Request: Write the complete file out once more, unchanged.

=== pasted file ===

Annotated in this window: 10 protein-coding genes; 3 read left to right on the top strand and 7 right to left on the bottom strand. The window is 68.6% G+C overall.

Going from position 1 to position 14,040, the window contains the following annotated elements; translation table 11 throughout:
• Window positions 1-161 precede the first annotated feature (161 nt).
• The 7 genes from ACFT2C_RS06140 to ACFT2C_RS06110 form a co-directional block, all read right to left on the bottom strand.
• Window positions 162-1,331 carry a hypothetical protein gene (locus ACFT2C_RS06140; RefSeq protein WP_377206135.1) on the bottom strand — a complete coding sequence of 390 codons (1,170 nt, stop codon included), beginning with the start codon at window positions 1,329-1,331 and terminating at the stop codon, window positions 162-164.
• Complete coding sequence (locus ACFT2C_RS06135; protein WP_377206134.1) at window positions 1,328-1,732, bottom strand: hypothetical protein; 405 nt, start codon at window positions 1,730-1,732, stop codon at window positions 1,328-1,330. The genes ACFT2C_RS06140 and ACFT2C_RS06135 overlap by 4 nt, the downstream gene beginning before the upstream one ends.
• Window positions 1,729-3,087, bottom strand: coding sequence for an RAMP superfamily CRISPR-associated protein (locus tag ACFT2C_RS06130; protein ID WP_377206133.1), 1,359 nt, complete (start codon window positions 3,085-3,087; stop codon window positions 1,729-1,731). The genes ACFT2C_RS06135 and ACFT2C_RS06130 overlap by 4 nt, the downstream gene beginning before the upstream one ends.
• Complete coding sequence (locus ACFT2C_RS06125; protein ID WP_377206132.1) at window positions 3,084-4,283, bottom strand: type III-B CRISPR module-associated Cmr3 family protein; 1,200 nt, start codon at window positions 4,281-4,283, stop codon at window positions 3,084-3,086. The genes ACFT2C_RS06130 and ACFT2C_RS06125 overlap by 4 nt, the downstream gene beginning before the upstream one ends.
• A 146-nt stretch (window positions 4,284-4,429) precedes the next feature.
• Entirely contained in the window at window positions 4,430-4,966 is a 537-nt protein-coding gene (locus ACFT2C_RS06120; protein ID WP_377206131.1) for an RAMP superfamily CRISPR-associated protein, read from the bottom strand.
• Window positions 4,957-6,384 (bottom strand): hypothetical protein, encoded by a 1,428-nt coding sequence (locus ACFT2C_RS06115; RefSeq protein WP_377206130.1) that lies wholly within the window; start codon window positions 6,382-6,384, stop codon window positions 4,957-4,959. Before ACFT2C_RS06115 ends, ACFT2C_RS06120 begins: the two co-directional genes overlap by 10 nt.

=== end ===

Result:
Annotated in this window: 10 protein-coding genes; 3 read left to right on the top strand and 7 right to left on the bottom strand. The window is 68.6% G+C overall.

Going from position 1 to position 14,040, the window contains the following annotated elements; translation table 11 throughout:
• Window positions 1-161 precede the first annotated feature (161 nt).
• The 7 genes from ACFT2C_RS06140 to ACFT2C_RS06110 form a co-directional block, all read right to left on the bottom strand.
• Window positions 162-1,331 carry a hypothetical protein gene (locus ACFT2C_RS06140; RefSeq protein WP_377206135.1) on the bottom strand — a complete coding sequence of 390 codons (1,170 nt, stop codon included), beginning with the start codon at window positions 1,329-1,331 and terminating at the stop codon, window positions 162-164.
• Complete coding sequence (locus ACFT2C_RS06135; protein WP_377206134.1) at window positions 1,328-1,732, bottom strand: hypothetical protein; 405 nt, start codon at window positions 1,730-1,732, stop codon at window positions 1,328-1,330. The genes ACFT2C_RS06140 and ACFT2C_RS06135 overlap by 4 nt, the downstream gene beginning before the upstream one ends.
• Window positions 1,729-3,087, bottom strand: coding sequence for an RAMP superfamily CRISPR-associated protein (locus tag ACFT2C_RS06130; protein ID WP_377206133.1), 1,359 nt, complete (start codon window positions 3,085-3,087; stop codon window positions 1,729-1,731). The genes ACFT2C_RS06135 and ACFT2C_RS06130 overlap by 4 nt, the downstream gene beginning before the upstream one ends.
• Complete coding sequence (locus ACFT2C_RS06125; protein ID WP_377206132.1) at window positions 3,084-4,283, bottom strand: type III-B CRISPR module-associated Cmr3 family protein; 1,200 nt, start codon at window positions 4,281-4,283, stop codon at window positions 3,084-3,086. The genes ACFT2C_RS06130 and ACFT2C_RS06125 overlap by 4 nt, the downstream gene beginning before the upstream one ends.
• A 146-nt stretch (window positions 4,284-4,429) precedes the next feature.
• Entirely contained in the window at window positions 4,430-4,966 is a 537-nt protein-coding gene (locus ACFT2C_RS06120; protein ID WP_377206131.1) for an RAMP superfamily CRISPR-associated protein, read from the bottom strand.
• Window positions 4,957-6,384 (bottom strand): hypothetical protein, encoded by a 1,428-nt coding sequence (locus ACFT2C_RS06115; RefSeq protein WP_377206130.1) that lies wholly within the window; start codon window positions 6,382-6,384, stop codon window positions 4,957-4,959. Before ACFT2C_RS06115 ends, ACFT2C_RS06120 begins: the two co-directional genes overlap by 10 nt.